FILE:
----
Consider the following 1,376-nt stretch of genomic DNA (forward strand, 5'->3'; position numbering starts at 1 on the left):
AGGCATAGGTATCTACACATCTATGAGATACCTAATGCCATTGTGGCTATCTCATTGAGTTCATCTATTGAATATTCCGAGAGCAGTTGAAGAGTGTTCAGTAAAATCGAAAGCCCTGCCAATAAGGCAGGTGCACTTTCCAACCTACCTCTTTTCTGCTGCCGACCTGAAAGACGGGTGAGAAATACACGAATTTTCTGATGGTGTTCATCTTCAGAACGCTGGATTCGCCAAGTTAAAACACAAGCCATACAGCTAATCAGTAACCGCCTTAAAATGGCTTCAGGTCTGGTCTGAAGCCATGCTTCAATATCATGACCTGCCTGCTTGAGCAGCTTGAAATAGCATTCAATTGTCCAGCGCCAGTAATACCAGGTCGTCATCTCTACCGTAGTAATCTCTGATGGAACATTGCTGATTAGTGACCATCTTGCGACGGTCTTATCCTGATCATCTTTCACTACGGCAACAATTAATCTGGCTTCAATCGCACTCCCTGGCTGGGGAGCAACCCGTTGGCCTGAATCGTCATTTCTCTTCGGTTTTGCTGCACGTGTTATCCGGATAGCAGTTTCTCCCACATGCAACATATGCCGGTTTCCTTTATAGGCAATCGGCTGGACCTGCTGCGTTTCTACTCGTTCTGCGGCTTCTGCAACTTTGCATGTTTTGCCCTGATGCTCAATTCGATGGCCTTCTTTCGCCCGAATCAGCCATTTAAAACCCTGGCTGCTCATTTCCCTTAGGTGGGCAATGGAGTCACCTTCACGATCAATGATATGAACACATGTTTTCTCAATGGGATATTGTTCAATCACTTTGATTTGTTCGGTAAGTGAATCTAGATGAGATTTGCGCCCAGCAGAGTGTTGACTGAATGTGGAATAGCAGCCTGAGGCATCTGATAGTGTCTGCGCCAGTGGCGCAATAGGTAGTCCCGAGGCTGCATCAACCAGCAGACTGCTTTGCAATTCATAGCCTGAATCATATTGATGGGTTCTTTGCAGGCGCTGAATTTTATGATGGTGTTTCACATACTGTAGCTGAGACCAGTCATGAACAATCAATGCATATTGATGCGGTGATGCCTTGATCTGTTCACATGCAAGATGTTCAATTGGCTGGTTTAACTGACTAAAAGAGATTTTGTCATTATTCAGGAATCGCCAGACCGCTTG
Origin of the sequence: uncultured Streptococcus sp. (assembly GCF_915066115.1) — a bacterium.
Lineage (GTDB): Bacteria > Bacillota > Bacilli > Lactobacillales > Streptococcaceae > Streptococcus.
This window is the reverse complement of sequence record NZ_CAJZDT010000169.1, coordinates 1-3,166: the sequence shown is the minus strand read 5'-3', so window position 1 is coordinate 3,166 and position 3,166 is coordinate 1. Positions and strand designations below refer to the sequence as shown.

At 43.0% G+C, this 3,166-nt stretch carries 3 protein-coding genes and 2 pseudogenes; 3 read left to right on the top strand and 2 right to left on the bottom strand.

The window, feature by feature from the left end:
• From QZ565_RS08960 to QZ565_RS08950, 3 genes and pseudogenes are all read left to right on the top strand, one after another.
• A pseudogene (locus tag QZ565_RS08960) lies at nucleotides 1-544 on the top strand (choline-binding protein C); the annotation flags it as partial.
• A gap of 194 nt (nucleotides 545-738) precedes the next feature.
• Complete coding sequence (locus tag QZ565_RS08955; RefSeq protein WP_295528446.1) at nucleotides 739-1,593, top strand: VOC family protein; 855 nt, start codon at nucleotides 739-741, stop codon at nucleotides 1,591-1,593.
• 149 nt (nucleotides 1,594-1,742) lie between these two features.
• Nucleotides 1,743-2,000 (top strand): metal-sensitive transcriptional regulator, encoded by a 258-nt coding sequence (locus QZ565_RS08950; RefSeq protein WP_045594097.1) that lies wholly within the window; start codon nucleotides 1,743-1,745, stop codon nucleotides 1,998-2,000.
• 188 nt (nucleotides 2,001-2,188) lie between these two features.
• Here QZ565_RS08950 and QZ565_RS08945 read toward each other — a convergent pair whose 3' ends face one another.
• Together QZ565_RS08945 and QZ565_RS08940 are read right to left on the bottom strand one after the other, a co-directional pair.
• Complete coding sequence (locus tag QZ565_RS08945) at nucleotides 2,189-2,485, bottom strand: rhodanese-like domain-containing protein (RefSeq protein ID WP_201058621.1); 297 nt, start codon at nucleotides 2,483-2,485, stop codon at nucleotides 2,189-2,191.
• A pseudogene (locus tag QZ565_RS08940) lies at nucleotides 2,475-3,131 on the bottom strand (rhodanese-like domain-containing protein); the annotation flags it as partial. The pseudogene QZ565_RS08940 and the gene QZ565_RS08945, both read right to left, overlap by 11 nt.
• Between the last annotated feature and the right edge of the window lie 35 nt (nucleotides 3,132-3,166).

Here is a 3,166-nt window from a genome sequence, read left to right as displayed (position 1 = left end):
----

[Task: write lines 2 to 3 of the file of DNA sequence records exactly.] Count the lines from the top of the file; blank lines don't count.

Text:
AGGCATAGGTATCTACACATCTATGAGATACCTAATGCCATTGTGGCTATCTCATTGAGTTCATCTATTGAATATTCCGAGAGCAGTTGAAGAGTGTTCAGTAAAATCGAAAGCCCTGCCAATAAGGCAGGTGCACTTTCCAACCTACCTCTTTTCTGCTGCCGACCTGAAAGACGGGTGAGAAATACACGAATTTTCTGATGGTGTTCATCTTCAGAACGCTGGATTCGCCAAGTTAAAACACAAGCCATACAGCTAATCAGTAACCGCCTTAAAATGGCTTCAGGTCTGGTCTGAAGCCATGCTTCAATATCATGACCTGCCTGCTTGAGCAGCTTGAAATAGCATTCAATTGTCCAGCGCCAGTAATACCAGGTCGTCATCTCTACCGTAGTAATCTCTGATGGAACATTGCTGATTAGTGACCATCTTGCGACGGTCTTATCCTGATCATCTTTCACTACGGCAACAATTAATCTGGCTTCAATCGCACTCCCTGGCTGGGGAGCAACCCGTTGGCCTGAATCGTCATTTCTCTTCGGTTTTGCTGCACGTGTTATCCGGATAGCAGTTTCTCCCACATGCAACATATGCCGGTTTCCTTTATAGGCAATCGGCTGGACCTGCTGCGTTTCTACTCGTTCTGCGGCTTCTGCAACTTTGCATGTTTTGCCCTGATGCTCAATTCGATGGCCTTCTTTCGCCCGAATCAGCCATTTAAAACCCTGGCTGCTCATTTCCCTTAGGTGGGCAATGGAGTCACCTTCACGATCAATGATATGAACACATGTTTTCTCAATGGGATATTGTTCAATCACTTTGATTTGTTCGGTAAGTGAATCTAGATGAGATTTGCGCCCAGCAGAGTGTTGACTGAATGTGGAATAGCAGCCTGAGGCATCTGATAGTGTCTGCGCCAGTGGCGCAATAGGTAGTCCCGAGGCTGCATCAACCAGCAGACTGCTTTGCAATTCATAGCCTGAATCATATTGATGGGTTCTTTGCAGGCGCTGAATTTTATGATGGTGTTTCACATACTGTAGCTGAGACCAGTCATGAACAATCAATGCATATTGATGCGGTGATGCCTTGATCTGTTCACATGCAAGATGTTCAATTGGCTGGTTTAACTGACTAAAAGAGATTTTGTCATTATTCAGGAATCGCCAGACCGCTTG
Origin of the sequence: uncultured Streptococcus sp. (assembly GCF_915066115.1) — a bacterium.